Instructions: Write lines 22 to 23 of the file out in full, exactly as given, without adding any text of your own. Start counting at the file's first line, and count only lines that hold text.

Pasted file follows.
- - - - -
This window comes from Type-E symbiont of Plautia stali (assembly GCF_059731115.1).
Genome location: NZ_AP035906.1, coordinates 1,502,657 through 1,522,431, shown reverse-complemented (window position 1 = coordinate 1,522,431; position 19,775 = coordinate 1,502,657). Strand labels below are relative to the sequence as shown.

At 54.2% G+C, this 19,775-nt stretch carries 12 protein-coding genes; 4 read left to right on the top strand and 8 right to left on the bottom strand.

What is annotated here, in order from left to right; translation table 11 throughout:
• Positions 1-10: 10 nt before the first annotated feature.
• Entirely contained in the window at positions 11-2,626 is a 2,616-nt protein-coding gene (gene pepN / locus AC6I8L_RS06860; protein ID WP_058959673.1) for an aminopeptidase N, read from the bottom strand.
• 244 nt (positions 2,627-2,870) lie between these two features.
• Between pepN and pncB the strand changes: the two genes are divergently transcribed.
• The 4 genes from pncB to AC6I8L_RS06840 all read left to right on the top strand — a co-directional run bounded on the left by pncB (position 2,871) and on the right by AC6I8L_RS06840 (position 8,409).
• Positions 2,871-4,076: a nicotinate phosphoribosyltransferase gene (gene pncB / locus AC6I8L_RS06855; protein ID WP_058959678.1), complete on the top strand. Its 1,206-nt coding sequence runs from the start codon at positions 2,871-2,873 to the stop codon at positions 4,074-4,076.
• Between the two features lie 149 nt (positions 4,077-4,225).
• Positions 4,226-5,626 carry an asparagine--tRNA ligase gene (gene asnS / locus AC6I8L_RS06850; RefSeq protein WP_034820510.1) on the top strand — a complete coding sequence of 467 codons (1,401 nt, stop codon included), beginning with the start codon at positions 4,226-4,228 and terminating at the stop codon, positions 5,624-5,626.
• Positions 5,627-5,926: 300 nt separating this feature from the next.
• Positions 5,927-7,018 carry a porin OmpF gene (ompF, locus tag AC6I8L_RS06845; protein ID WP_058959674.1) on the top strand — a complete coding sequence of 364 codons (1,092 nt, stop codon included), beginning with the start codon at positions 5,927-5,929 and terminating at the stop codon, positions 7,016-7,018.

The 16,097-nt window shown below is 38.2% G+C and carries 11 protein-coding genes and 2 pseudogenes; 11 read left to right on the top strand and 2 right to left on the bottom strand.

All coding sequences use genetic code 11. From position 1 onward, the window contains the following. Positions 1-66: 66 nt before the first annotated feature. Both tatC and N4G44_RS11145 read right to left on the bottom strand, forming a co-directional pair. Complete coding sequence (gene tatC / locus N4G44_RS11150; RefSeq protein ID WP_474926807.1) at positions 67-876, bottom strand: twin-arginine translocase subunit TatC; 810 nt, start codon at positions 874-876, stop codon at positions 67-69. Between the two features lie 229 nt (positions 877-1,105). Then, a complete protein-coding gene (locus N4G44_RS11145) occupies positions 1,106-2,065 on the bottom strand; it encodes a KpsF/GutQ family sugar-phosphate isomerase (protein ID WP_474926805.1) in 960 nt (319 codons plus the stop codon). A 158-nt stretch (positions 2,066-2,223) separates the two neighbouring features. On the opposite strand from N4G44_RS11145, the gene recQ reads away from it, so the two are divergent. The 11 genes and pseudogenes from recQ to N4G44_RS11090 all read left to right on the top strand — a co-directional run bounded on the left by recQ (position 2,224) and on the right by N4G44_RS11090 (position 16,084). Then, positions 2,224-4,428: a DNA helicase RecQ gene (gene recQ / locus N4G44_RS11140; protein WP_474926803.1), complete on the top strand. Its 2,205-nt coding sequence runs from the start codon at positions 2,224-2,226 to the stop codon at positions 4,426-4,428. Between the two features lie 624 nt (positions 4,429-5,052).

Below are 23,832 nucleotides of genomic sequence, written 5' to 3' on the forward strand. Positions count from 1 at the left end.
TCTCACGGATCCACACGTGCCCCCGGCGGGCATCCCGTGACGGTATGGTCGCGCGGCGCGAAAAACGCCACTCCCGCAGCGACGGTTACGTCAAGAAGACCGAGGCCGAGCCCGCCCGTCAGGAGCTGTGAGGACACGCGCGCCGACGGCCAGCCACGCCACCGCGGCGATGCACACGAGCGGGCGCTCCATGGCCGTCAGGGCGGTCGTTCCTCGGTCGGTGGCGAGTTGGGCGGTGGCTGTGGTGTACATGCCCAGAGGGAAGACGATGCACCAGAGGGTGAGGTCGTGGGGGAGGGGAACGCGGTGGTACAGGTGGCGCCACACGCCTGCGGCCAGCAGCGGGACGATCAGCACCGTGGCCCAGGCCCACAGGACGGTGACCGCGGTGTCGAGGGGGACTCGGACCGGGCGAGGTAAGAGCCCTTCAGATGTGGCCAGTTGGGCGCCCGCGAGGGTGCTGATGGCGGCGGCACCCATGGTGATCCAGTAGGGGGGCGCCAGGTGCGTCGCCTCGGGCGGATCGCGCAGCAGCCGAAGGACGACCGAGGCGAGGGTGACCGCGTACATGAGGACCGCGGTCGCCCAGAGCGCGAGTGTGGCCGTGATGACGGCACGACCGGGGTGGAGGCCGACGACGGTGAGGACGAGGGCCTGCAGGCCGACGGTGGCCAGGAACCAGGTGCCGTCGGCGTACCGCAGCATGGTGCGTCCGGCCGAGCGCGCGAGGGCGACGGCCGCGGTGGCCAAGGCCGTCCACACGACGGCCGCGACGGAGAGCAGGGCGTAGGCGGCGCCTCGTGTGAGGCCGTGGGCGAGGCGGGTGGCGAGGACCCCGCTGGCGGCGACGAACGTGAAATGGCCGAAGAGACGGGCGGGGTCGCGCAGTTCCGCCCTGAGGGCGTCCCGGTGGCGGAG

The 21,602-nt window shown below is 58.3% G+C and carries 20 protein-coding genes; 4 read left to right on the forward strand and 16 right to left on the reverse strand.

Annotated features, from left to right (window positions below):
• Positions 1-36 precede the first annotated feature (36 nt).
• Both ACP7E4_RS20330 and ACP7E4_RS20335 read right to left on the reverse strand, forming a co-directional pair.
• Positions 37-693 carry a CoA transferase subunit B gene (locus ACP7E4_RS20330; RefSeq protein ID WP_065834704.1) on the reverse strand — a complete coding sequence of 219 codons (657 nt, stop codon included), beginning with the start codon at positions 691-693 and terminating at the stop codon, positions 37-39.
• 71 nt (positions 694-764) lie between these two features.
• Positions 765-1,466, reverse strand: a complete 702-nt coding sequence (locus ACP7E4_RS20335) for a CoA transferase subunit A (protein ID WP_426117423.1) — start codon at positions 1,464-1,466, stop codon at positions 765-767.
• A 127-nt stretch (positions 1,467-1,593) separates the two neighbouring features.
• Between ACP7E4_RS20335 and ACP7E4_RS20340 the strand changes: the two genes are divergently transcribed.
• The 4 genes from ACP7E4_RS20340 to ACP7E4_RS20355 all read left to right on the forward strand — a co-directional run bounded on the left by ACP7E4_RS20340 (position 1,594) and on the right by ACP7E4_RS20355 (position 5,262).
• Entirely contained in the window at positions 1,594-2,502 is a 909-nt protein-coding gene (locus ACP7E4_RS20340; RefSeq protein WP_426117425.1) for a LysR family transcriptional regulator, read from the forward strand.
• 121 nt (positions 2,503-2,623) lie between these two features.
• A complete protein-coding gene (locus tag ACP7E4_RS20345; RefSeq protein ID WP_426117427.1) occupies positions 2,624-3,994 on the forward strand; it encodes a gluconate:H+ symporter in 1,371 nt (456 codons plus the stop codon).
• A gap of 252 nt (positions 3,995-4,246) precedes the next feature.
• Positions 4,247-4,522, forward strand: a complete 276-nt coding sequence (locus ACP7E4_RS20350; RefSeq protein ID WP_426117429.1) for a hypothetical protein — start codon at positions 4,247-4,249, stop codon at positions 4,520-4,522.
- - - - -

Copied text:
• Both ACP7E4_RS20330 and ACP7E4_RS20335 read right to left on the reverse strand, forming a co-directional pair.
• Positions 37-693 carry a CoA transferase subunit B gene (locus ACP7E4_RS20330; RefSeq protein ID WP_065834704.1) on the reverse strand — a complete coding sequence of 219 codons (657 nt, stop codon included), beginning with the start codon at positions 691-693 and terminating at the stop codon, positions 37-39.